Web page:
In 1976, Negro History Week, which was inaugurated on February 12, 1926 by Historian Carter G. Woodson, officially became Black History Month. President Gerald Ford urged Americans to “seize the opportunity to honor the too-often neglected accomplishments of black Americans in every endeavor throughout our history.” Playwright/Director/Choreographer Rajendra Ramoon Maharaj says it is exactly this motivation that inspired him to dig into that rich history and uncover the stories of not simply pivotal figures in black history, but key female African Americans. Maharaj tells the stories of Dr. Eliza Ann Grier, Dr. Jane Cook Wright, Dr. Evelyn Boyd Granville and Dr. Geraldine Pittman Woods in his new play, “Black Footnotes”, which had its world premiere today, the first day of Black History Month, at the Nuyorican Poets Cafe in the East Village.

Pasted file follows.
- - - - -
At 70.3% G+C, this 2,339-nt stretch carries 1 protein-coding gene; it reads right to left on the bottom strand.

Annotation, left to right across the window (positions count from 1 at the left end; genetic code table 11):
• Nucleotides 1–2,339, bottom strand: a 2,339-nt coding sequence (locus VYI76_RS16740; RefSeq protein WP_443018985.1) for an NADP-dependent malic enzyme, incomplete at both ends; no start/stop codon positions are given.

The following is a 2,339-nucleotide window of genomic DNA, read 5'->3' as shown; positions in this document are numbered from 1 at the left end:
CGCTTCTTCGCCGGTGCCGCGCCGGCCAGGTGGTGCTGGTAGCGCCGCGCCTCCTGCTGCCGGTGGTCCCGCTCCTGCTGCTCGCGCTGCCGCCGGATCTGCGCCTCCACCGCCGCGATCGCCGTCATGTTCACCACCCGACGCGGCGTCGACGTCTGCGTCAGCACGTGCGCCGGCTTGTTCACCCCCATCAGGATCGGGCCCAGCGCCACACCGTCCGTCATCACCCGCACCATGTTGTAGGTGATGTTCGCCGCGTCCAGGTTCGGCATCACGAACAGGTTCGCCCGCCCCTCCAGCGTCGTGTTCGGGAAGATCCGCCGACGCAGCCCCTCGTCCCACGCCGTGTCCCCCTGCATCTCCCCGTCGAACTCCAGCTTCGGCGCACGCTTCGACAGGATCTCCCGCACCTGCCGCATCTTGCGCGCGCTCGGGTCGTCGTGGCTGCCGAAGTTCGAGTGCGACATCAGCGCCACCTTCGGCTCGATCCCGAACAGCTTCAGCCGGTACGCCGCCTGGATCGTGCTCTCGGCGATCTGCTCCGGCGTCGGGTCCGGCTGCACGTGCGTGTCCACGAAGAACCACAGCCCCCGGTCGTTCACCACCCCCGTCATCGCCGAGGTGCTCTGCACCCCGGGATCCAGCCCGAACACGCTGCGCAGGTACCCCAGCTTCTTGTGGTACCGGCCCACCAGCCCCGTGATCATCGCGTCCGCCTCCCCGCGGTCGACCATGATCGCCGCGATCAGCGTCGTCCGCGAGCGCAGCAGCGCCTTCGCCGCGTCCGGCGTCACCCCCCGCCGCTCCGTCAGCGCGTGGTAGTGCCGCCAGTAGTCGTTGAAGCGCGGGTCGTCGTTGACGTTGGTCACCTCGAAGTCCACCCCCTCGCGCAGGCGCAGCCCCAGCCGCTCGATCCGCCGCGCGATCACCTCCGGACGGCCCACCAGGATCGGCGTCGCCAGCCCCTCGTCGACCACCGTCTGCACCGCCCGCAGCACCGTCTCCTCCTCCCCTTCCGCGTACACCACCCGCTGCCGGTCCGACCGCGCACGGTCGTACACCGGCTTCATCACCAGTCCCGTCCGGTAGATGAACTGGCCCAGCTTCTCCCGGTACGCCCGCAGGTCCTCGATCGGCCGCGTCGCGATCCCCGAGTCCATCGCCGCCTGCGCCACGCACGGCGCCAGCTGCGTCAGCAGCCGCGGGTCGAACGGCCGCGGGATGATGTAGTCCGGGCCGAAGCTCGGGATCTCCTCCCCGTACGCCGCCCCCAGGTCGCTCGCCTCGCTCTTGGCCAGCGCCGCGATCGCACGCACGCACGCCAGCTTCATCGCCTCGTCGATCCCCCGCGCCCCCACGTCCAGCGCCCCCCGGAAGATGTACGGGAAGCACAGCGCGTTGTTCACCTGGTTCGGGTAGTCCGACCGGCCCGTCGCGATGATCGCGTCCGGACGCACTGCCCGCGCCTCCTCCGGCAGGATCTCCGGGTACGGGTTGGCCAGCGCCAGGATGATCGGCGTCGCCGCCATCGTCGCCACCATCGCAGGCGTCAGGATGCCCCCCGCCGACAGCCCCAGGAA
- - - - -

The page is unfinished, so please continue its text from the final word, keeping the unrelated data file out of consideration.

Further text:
Dr. Grier was an emancipated slave who overcame racial discrimination and financial hardship in the pursuit of her dream to practice medicine. Originally set on a path to become a teacher, Grier studied at Fisk University for seven years but wrote to the dean of the Woman’s Medical College of Pennsylvania in 1890 to inquire whether “any possible way might be provided to an emancipated slave to receive any help into so lofty a profession.” Grier alternated each year of study picking cotton to earn her tuition. In 1897 she returned to Atlanta to become the first African American to practice medicine in the state of Georgia. Jane Cook Wright, known as the Mother of Chemotherapy, was born in 1919. She was a pioneering cancer researcher and surgeon noted for her contributions to chemotherapy. Wright is credited with developing the technique of using human tissue culture rather than laboratory mice to test the effects of potential drugs on cancer cells. Wright’s research work involved studying the effects of various drugs on tumors, and she was the first to identify methotrexate, one of the fundamental chemotherapy drugs, as an effective tool against cancerous tumors. Wright and her sister, Barbara Wright Pierce, followed in the footsteps of their father and grandfather in becoming physicians. Wright’s father, Louis Tompkins Wright, founded the Harlem Hospital Cancer Research Center, where she joined him in 1949 and succeeded him as director when he died in 1952.